Introduction / objectives
The impact of reductions in antibiotic use on the selection of antibiotic-resistant bacteria such as methicillin-resistant Staphylococcus aureus (MRSA) is difficult to assess, all the more so as they are often accompanied by a concomitant increase in the use of a specific antibiotic class.
We developed a computerized model of S. aureus transmission in a hospital ward and in the community, where methicillin-sensitive (MSSA), community-associated MRSA (CA-MRSA) and hospital-associated MRSA (HA-MRSA) strains co-circulate between these two settings. We assessed the impact of a 15-50% reduction in antibiotic use in community and hospitals, under several hypotheses regarding changes in the distribution of prescribed antibiotics.
An overall reduction in antibiotic use in the community led to decreased frequency of MRSA but increased carriage of S. aureus in both hospital and community settings. A similar reduction in hospitals had no impact on community dynamics.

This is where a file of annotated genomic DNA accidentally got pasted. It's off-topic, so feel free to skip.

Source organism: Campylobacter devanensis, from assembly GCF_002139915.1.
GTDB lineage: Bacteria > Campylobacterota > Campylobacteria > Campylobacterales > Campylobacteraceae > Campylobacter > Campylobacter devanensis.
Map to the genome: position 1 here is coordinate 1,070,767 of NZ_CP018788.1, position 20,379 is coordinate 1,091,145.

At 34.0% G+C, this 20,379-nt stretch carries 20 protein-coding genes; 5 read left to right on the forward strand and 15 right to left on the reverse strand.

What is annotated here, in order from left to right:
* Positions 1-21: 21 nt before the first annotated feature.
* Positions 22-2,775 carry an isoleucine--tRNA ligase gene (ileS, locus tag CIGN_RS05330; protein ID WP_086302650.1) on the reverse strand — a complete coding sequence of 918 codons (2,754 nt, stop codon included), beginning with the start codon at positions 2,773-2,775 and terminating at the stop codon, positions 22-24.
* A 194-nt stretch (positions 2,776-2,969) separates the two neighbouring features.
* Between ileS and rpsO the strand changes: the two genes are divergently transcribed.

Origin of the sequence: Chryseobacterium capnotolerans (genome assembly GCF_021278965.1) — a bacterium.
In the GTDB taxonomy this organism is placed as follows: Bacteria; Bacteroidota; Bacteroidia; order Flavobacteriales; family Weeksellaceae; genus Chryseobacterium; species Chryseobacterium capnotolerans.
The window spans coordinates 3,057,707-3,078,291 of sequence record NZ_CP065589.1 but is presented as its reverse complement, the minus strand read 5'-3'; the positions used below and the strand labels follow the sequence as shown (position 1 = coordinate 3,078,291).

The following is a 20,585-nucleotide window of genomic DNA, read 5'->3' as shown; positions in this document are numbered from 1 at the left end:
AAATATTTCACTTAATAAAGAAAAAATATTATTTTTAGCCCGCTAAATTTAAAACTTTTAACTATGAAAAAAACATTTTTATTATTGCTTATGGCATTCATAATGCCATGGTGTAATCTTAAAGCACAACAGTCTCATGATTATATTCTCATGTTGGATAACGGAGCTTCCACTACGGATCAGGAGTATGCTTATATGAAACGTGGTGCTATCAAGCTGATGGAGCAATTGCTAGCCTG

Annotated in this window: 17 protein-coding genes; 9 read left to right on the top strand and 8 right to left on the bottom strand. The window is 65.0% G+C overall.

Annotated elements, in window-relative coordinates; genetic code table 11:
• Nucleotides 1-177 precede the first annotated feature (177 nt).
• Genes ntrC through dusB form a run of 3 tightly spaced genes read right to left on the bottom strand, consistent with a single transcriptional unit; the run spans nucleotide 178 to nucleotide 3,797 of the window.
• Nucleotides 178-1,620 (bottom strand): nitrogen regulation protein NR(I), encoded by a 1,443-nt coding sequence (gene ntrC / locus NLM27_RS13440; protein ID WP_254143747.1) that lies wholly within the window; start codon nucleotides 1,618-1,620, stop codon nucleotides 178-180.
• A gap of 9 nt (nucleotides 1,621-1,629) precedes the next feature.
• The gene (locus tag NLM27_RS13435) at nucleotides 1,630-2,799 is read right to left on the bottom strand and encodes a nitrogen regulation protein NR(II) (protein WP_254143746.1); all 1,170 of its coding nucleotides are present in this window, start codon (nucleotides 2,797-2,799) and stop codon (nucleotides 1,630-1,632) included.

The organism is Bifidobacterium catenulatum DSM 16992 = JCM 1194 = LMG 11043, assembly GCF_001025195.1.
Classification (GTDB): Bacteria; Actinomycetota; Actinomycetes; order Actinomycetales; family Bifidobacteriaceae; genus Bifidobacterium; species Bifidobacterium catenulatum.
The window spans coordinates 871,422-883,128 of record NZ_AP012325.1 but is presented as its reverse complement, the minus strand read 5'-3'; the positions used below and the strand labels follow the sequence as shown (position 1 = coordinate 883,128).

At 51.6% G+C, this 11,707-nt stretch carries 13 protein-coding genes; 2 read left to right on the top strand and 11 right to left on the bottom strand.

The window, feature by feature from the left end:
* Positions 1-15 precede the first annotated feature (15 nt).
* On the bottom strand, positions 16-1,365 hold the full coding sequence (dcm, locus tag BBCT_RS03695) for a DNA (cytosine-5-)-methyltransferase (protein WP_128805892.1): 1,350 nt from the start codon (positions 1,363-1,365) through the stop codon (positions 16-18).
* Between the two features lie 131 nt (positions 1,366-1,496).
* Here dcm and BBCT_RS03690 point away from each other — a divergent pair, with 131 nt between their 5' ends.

Antibiotic classes-specific changes over the time period of the reduction in global ambulatory antibiotic use had an important impact on MRSA selection in hospitals and in the community. For instance, in the hypothesis of a 15% antibiotic use reduction, the induced decrease in hospital MRSA frequency was 2.6 times less important if this was accompanied by a concomitant 30% increase in the use of quinolones.
Antibiotic reduction policies may not prove sufficient to decrease antibiotic-resistance frequency. They should include a surveillance of changes in the consumption of each antibiotic class.
Disclosure of interest